When a patient presents with severe knee arthritis or any irreparable knee complaint, there’s a good chance they’ll be recommended for knee replacement surgery as a last resort. This miraculous modern procedure effectively sees the individual fitted with a brand-new prosthetic knee, which can make the difference between immobility and a new lease on life.
However, what some patients fail to understand prior to being affected in such a way is that knee replacements only have a finite usable life and will begin to wear over time. Which of course begs the question – how long on average does a knee replacement last?
A Long-Term Remedy
As a knee replacement uses materials like plastic and metals, it’s inevitable that it will eventually wear out. A healthy knee can maintain, heal and repair itself naturally – materials like plastic and metal cannot. As such, while every effort is made to create long-term remedies for knee complaints, they cannot last forever.
However, the good news is that in the vast majority of cases a modern knee replacement will last well over two decades. A study carried out on patients recently confirmed that after a full 20 years of use, up to 96% of patients’ knee replacements were functioning adequately.
Of course, there are a variety of factors that when combined will determine how long a knee replacement lasts for – some patients find themselves becoming unusable after just a few years. Unfortunately, those in this latter category will then face the prospect of a second knee replacement, which is almost always hugely more difficult to carry out successful than the first operation.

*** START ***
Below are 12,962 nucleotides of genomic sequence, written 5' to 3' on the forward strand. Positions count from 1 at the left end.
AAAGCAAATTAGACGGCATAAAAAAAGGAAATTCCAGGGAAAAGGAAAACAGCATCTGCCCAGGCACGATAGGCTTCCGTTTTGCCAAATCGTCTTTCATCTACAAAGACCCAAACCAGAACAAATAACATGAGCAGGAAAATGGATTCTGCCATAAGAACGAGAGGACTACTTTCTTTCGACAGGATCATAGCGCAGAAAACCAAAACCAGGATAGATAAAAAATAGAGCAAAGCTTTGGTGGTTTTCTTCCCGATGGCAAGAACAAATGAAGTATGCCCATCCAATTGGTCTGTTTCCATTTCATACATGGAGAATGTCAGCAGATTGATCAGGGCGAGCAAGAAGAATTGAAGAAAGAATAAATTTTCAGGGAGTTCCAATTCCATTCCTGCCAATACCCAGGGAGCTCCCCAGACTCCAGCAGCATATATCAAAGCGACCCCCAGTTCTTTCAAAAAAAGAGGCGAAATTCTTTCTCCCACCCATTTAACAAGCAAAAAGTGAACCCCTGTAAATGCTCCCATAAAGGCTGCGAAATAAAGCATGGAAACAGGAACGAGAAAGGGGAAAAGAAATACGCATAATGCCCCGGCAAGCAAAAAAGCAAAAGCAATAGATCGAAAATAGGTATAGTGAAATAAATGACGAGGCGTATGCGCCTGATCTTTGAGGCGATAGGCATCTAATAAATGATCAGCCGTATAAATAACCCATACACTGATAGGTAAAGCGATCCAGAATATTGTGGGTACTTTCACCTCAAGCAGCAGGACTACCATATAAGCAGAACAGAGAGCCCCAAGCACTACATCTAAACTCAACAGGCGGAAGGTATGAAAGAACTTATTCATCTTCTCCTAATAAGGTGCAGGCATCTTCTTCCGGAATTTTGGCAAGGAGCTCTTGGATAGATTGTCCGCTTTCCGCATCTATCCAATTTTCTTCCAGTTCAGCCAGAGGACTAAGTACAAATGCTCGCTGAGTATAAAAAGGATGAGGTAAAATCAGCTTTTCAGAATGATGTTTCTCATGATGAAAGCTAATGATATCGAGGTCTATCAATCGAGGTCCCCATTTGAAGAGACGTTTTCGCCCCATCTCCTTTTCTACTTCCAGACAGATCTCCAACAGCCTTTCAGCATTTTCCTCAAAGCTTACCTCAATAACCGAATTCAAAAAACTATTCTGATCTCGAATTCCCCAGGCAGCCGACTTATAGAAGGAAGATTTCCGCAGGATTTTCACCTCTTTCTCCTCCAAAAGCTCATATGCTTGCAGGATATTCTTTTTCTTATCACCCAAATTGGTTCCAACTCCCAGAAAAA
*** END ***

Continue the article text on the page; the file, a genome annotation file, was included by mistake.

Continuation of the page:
Doctors have for many decades now been researching what exactly contributes to both the life and the early demise of any knee replacement. Theories vary quite a vdeal, but as knee implant designers and manufacturers create new and improved prosthetics all the time, it’s becoming clear that many of the most crucial factors of all come down to the patient, rather than the product itself.
- Patient Age – The younger a patient is, generally the higher their likelihood of needing a replacement in future years. The reason being that younger patients are usually more active than their older counterparts, which means that the knee replacement will be used more vigorously and thus wear out faster.
- Patient Lifestyle – There are some activities that are known to damage the mechanism of certain knee prosthetics which would of course be advised by the surgeon carrying out the procedure. If a patient continues to take part in such activities, their chances of needing a second replacement skyrocket.
- Patient Weight – It has also become clear that the more weight the knee implant has to bear, the higher its chances of wearing out before its time. As such, those undergoing knee replacement surgery are advised to keep tabs on their weight at all times and avoid obesity.
- Patient’s Health – And of course, there are quite a few medical conditions that can interfere with the way a knee implant works, which can in turn limit its usable life and determine when a second operation may be needed.